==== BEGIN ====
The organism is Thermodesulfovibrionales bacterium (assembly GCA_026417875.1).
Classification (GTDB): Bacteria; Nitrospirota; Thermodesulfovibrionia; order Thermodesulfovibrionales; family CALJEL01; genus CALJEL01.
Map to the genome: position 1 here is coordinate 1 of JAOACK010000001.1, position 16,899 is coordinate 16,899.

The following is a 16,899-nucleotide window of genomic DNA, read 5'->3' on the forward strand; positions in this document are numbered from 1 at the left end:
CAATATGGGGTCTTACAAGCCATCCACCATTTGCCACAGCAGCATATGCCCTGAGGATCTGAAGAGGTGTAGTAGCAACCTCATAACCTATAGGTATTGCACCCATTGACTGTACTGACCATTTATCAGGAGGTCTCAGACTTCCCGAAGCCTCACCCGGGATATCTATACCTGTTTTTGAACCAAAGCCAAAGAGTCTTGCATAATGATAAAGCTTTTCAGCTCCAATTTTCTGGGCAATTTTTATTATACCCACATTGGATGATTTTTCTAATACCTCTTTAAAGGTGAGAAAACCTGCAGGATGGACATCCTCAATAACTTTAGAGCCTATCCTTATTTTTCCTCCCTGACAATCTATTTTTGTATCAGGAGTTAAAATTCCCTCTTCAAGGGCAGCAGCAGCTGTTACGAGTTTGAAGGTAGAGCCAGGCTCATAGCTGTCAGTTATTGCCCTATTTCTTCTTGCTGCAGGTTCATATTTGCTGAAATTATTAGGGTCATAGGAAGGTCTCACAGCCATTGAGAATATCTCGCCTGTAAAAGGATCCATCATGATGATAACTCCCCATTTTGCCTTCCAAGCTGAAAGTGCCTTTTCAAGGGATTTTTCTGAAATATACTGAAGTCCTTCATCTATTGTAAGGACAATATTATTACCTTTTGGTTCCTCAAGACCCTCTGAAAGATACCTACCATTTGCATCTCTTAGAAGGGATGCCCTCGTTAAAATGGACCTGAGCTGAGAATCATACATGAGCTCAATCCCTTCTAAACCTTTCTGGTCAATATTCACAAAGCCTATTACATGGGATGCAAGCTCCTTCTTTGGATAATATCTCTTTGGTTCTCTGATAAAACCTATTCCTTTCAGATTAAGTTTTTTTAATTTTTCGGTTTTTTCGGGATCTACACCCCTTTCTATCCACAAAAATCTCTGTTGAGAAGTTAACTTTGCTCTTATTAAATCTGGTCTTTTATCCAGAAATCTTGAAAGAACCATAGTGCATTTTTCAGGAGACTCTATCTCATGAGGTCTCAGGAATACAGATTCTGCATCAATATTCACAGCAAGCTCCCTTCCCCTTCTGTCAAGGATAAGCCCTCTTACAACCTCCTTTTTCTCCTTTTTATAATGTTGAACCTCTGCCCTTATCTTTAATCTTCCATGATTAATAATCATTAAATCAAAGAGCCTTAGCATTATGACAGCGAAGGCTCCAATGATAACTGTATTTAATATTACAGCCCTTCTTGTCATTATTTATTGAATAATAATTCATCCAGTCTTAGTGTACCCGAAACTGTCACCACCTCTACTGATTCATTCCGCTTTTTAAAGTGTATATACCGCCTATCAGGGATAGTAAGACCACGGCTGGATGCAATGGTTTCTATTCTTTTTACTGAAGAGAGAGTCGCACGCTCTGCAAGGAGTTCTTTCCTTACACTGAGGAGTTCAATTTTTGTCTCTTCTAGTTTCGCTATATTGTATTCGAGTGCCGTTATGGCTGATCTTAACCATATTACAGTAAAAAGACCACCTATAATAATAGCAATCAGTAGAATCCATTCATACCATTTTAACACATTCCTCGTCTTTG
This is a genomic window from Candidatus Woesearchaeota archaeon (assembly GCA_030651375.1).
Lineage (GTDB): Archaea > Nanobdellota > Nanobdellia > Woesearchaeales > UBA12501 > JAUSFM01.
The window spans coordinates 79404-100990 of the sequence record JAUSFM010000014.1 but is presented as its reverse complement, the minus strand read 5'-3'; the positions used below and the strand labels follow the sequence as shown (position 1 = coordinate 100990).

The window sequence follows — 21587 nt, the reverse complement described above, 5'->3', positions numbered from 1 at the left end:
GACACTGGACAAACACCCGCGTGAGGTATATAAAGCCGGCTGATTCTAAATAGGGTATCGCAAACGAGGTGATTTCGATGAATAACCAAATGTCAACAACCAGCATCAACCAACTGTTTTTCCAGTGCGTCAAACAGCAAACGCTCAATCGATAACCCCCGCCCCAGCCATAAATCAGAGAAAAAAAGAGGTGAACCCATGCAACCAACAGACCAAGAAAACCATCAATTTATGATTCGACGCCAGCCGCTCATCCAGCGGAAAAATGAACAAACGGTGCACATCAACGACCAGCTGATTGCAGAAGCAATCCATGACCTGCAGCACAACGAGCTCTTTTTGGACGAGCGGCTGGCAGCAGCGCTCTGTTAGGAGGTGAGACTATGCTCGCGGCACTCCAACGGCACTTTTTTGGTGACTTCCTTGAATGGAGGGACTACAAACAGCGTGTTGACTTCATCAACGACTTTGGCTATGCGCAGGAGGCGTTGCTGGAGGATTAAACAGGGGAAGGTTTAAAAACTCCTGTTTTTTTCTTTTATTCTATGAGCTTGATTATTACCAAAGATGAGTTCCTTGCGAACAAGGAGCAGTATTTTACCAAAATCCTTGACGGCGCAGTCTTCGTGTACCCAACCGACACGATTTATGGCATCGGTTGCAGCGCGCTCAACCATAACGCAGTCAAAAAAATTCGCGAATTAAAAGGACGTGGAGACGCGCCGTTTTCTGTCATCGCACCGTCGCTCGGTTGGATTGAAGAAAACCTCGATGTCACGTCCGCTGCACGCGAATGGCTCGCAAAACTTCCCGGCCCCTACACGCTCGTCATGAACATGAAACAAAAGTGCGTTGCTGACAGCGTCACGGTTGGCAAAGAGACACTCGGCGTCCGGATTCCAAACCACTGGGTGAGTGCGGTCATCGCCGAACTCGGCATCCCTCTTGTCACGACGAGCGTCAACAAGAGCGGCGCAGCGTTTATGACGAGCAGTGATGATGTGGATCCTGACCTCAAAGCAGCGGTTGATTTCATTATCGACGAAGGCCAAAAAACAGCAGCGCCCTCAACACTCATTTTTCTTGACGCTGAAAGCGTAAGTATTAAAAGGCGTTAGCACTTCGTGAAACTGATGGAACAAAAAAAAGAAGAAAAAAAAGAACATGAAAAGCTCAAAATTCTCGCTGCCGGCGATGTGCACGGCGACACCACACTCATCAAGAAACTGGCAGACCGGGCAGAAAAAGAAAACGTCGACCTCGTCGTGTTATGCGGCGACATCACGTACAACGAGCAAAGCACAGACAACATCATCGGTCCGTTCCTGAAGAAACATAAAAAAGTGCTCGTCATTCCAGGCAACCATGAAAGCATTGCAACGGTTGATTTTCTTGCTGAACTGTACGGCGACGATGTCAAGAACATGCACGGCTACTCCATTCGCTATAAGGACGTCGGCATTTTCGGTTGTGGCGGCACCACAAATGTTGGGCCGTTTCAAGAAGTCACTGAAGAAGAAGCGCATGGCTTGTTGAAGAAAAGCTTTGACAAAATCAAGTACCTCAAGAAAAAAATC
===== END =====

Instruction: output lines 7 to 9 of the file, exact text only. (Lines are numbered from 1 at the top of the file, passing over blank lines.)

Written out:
Lineage (GTDB): Archaea > Nanobdellota > Nanobdellia > Woesearchaeales > UBA12501 > JAUSFM01.
The window spans coordinates 79404-100990 of the sequence record JAUSFM010000014.1 but is presented as its reverse complement, the minus strand read 5'-3'; the positions used below and the strand labels follow the sequence as shown (position 1 = coordinate 100990).

The window sequence follows — 21587 nt, the reverse complement described above, 5'->3', positions numbered from 1 at the left end: